Violently Uncomfortable Meghan McCain Talks About Artificial Wombs
Meghan McCain doesn’t like the idea of artificial wombs.
She doesn’t like the idea of wombs outside a woman’s body.
She doesn’t like scientists “messing with embryos.” (For those utilizing IVF, I’m sure you weren’t aware of this, but “messing” is the clinical term for what embryologists do with your gametes.)
She doesn’t like people messing with fetuses. (Again, “messing” is a clinical term.)
She doesn’t like it, and it makes her violently uncomfortable.
Can we pause for a moment and unpack that term? Violently uncomfortable. Is she saying that as she becomes uncomfortable, she becomes violent? (Watch out!) Is she saying that the discomfort feels like violence to her psyche? Is she saying that the violent side of her personality is suffering from discomfort? Or are her emotions just “messing” with her?
TakePart Live’s theme was “In the next 20 years, artificial wombs will be a real possibility, but will ethics get in the way?”
What do you think of artificial wombs? Will they be a good thing? #BabyFarms
— TakePart Live (@TakePartLive) August 12, 2014
Well, will it?
I understand that Meghan McCain believes that life begins at conception, and if scientists were indeed “messing” with life without a second thought to the ramifications of their actions, throwing gametes together like the Swedish Chef on the Muppets (bork! bork! bork!), I could understand her fears. But we have a long history of having children grow outside a mother’s womb even if their life didn’t begin inside this artificial space.
It’s called an incubator.
(Though “babyfarm” sounds clickier, right? I mean, who would click on #incubator? But #babyfarm — that’s catchy.)
Many preemie parents are familiar with the concept of their child growing and aging outside the woman’s body. The twins stopped growing in my body at 29 weeks. They were delivered and grown in what amounts to an artificial womb until they were able to regulate their own body temperature and be moved to an open-air crib. This development happened slower than if they had aged in my body, but we didn’t really have a choice. The options were slow-growing-but-alive or dead. And we took slow-growing. Call us crazy. We like to “mess” with fate that way.
Today, it would be inhumane to not attempt to kept a child alive in an incubator, even though it comes with its own set of possible problems. I can state from personal experience that growth (especially brain development) is preferable taking place inside the woman’s body vs. outside the woman’s body. We’re still dealing with issues from prematurity. But again, alive vs. dead… it’s a pretty easy decision.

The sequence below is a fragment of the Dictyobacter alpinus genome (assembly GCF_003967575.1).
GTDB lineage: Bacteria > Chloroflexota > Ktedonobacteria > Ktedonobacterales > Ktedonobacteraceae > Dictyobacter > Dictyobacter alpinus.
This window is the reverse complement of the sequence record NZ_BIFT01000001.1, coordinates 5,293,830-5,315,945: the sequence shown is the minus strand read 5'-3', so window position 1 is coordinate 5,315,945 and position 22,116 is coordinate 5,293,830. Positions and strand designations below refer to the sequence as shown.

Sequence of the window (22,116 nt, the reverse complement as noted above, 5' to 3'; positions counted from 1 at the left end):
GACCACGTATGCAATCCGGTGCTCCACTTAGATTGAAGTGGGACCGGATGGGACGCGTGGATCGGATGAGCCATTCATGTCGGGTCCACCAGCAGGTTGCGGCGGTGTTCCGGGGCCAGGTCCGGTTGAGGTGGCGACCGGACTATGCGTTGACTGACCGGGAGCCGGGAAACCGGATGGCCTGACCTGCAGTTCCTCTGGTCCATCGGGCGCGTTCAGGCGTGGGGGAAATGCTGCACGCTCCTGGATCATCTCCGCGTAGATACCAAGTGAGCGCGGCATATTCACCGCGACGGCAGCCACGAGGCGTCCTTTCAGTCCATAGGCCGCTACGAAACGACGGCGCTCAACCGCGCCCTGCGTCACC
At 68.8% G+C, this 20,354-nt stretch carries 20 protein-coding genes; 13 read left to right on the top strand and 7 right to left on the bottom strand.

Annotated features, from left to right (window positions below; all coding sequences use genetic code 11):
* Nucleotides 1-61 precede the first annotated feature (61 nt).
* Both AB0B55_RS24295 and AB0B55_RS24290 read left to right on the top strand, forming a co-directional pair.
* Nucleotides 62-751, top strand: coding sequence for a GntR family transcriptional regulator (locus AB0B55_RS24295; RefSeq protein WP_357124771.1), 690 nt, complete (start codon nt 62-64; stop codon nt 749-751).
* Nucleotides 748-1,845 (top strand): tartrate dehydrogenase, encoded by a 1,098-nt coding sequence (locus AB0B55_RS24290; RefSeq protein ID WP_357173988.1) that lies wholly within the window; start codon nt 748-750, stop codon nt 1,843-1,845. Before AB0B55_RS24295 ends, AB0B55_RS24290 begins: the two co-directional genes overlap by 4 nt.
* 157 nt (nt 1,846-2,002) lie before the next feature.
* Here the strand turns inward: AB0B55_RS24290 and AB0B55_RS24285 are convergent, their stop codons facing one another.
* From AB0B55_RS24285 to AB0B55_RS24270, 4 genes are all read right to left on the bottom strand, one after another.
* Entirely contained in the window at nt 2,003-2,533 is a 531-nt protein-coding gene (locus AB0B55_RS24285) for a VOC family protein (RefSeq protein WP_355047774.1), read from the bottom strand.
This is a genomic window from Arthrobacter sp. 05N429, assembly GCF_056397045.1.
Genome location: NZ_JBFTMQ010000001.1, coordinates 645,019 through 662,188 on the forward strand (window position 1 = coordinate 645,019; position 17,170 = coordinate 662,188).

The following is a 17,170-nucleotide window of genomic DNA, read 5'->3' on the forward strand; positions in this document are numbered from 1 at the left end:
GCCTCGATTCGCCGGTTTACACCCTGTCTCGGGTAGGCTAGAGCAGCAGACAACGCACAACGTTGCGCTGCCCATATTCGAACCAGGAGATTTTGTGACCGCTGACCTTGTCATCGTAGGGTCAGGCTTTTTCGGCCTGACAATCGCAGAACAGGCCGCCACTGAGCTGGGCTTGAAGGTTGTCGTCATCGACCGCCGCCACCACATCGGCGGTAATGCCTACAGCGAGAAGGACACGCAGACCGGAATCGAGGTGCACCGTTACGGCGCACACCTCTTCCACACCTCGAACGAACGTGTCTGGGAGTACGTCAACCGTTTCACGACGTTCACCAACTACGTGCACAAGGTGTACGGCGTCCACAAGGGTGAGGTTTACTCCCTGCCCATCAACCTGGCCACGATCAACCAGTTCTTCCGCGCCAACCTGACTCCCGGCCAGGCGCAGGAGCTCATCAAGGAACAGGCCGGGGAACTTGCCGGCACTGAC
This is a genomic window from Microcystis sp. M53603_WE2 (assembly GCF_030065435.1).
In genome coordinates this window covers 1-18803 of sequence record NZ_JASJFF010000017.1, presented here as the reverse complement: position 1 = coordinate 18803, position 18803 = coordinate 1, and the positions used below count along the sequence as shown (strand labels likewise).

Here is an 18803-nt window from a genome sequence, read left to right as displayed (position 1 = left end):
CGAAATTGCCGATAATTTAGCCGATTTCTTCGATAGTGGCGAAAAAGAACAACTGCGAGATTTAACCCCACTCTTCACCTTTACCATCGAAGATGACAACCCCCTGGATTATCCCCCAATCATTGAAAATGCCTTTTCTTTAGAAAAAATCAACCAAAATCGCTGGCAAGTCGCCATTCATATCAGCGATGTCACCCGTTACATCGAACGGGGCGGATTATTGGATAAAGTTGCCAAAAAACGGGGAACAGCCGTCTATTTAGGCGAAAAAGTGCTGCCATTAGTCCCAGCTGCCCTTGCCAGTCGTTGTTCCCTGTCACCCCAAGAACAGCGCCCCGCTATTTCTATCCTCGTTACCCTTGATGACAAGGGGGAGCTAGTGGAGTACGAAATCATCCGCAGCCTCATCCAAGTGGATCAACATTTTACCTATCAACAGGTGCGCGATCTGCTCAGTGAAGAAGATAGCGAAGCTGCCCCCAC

If science were to catch up with need, and women without wombs, with malformed wombs (such as a unicornuate uterus), or poor functioning wombs (such as mine which doesn’t allow for proper implantation) could grow a healthy child inside an incubator, and that development would actually mimic life inside a human body, wouldn’t we find that preferable to making women put their body through endless tries to get one pregnancy that doesn’t miscarry or cause irreparable harm to the mother’s body? Is it really preferable to ask women to have multiple miscarriages (which include invasive procedures such as D&Cs) or risk their life in order to keep pregnancies solely inside a woman’s body?
The ethical issue begins with the fact that we’re talking about a child already existing vs. a child being created, though if life begins at conception for Meghan McCain, I’m not sure why she would distinguish between a 29-week-old child and an embryo.
And I am not saying that there aren’t other ethical issues to consider: when do we have women utilize an artificial womb rather than attempting conception in the body, what are the long-term effects for children born via this method, what are the emotional effects of having your child grow outside your body or being grown outside a human body? There are ethical questions that need to be discussed by those who are holding real information and true understanding of the situation and methods to address it.
I guess I’m not really understanding why we should sit and listen to Meghan McCain talk about artificial wombs. Why is her opinion interesting? What is it based on? Why should it be broadcast? Does she have professional experience? Does she have personal experience? Is there a possibility that she would utilize this technology in the future?
No one is stopping Meghan McCain from using the uterus in her body. (I am making an assumption right now that she has a functioning uterus.) She can go right ahead growing a baby inside herself, and she can also deny herself access to an artificial womb if it turns out that she can’t carry a child unassisted.
All scientists are doing is trying to solve a problem that plagues many other women: the inability to carry a child to term within their body. The concept of helping others shouldn’t make a person violently uncomfortable. Confused, sure. Worried, fine. But violently uncomfortable? That’s a term that casts judgment. And it’s judgment of a situation that Meghan McCain likely knows little about unless she has a secret medical degree or personal experience.
Especially when options exist in the here and now to grow a baby outside the body.
I, for one, am grateful that incubators exist. Without them, I wouldn’t have my twins.